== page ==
Well, according to this article, the negotiations between the Pittsburgh Penguins and Pittsburgh/Pennsylvania government officials has reached a happy ending.
This after the greedy Pens owners Mario Lemieux and Ron Buerkle publicly and insultingly declared an impasse mere days ago.
I’m concerned about the negotiation lessons that people will try to draw from Lemieux and Buerkle’s adversarial approach to the negotiation. At a glance, it appears that bullying and threats was the way to go.
I believe that same urgent meeting in Philadelphia could have been held and produced the same results without the tough-guy tactics that are akin to Chris Simon’s recent stick attack on a New York Ranger.
So why did Lemieux and Buerkle resort to these tactics?
One reason may be that it was a good opportunity to Buerkle to establish himself as a feared negotiator for future business deals. He probably wants others to think “Don’t tick this guy off – he’s a loose cannon.”
Another interesting thing I want to point out about the negotiations is that, in the “impasse” letter, Lemieux and Buerkle cited the $3.6 million in annual rent and $400,000 in annual capital improvement payments and claimed that “We can do no more.” However, according to the article linked at the beginning of this post, the Pens agreed to pay $3.8 million in rent, $400,000 in capital improvement payments, and $500,000 for a parking garage.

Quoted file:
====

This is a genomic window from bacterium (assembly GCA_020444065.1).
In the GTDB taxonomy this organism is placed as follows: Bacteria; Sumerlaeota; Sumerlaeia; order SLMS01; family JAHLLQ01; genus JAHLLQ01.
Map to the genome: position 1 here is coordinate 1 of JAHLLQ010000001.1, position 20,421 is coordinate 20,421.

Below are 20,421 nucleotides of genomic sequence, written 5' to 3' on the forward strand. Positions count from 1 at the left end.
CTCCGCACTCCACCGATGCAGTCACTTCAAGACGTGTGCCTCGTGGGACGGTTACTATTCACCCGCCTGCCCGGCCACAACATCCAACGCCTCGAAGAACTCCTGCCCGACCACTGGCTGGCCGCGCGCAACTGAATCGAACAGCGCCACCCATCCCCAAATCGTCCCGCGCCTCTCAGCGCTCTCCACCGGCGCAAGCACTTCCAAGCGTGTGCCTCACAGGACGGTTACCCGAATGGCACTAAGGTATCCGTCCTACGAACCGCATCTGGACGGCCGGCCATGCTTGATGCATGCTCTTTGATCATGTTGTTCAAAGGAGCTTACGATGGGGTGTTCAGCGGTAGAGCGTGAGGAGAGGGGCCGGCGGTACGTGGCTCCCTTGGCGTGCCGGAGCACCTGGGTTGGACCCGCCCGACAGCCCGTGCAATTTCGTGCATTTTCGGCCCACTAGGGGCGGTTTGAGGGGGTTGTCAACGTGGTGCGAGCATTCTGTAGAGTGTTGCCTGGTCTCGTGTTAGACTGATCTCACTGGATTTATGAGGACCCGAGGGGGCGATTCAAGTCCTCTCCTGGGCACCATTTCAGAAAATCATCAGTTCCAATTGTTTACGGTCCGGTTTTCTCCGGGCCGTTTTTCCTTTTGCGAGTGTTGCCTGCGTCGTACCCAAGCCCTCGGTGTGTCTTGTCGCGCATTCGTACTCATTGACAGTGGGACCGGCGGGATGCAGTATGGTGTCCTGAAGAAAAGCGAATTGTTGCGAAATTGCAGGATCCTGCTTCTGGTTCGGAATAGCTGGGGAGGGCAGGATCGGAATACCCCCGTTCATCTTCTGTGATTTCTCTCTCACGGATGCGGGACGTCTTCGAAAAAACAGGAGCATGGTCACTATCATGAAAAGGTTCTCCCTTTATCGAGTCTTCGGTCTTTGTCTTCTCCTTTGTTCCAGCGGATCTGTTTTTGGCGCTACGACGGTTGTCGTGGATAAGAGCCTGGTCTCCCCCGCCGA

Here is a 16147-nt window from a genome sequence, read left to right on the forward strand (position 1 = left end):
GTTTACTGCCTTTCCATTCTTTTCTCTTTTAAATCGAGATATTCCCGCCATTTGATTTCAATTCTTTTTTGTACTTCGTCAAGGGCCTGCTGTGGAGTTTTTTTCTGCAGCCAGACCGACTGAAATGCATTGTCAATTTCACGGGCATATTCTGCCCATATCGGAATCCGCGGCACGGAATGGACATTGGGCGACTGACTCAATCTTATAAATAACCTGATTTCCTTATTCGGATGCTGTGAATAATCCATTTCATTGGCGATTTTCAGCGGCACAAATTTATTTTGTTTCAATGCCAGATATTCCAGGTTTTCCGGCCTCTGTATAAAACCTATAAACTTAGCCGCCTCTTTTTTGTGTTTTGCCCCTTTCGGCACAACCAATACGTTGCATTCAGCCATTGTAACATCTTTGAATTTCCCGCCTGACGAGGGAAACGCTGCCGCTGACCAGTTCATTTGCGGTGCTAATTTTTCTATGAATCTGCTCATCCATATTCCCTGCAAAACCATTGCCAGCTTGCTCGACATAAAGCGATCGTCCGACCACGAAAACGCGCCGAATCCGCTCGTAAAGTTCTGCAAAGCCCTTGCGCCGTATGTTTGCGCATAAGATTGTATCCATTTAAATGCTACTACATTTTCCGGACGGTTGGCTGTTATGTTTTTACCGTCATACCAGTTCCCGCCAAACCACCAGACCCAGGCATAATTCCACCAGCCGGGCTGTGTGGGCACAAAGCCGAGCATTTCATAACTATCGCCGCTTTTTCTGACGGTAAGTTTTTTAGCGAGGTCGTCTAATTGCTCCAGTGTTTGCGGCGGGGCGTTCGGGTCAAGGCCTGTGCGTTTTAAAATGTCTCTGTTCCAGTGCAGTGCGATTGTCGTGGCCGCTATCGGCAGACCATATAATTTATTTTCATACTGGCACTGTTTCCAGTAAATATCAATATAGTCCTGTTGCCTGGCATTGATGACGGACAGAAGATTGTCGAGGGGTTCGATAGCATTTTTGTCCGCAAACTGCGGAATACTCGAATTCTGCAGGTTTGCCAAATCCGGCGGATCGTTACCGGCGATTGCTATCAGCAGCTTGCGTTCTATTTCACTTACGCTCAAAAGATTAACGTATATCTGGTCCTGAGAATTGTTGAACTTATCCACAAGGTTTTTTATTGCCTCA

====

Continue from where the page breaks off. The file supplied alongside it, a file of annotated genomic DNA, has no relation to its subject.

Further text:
So when suppliers say “We can do no more,” take it with a grain of salt. Because if that [sarcasm]esteemed negotiator[/sarcasm] Governor Rendell can get a better deal from a supposedly tough negotiator like Buerkle, you can too.
One last complaint: I despise how the politicians are saying no taxpayer money is being used for this arena. $15 million per year is coming from funds generated by State requirements that allowed gaming in our state. That money could have been used for other taxpayer-benefitting programs, so arena funds are essentially funds out of our pockets. It also could be used to reduce the PA income tax that Rendell raised early in his first term.
Is having this particular team – as opposed to an expansion or relocated team – playing in Pittsburgh really the highest priority for the people of Pennsylvania? A higher priority than education, helping other businesses that can create jobs, or even having safer roadways?
There should be a T-shirt that says “I let gambling and all of its baggage into my hometown and all I got was this lousy arena.”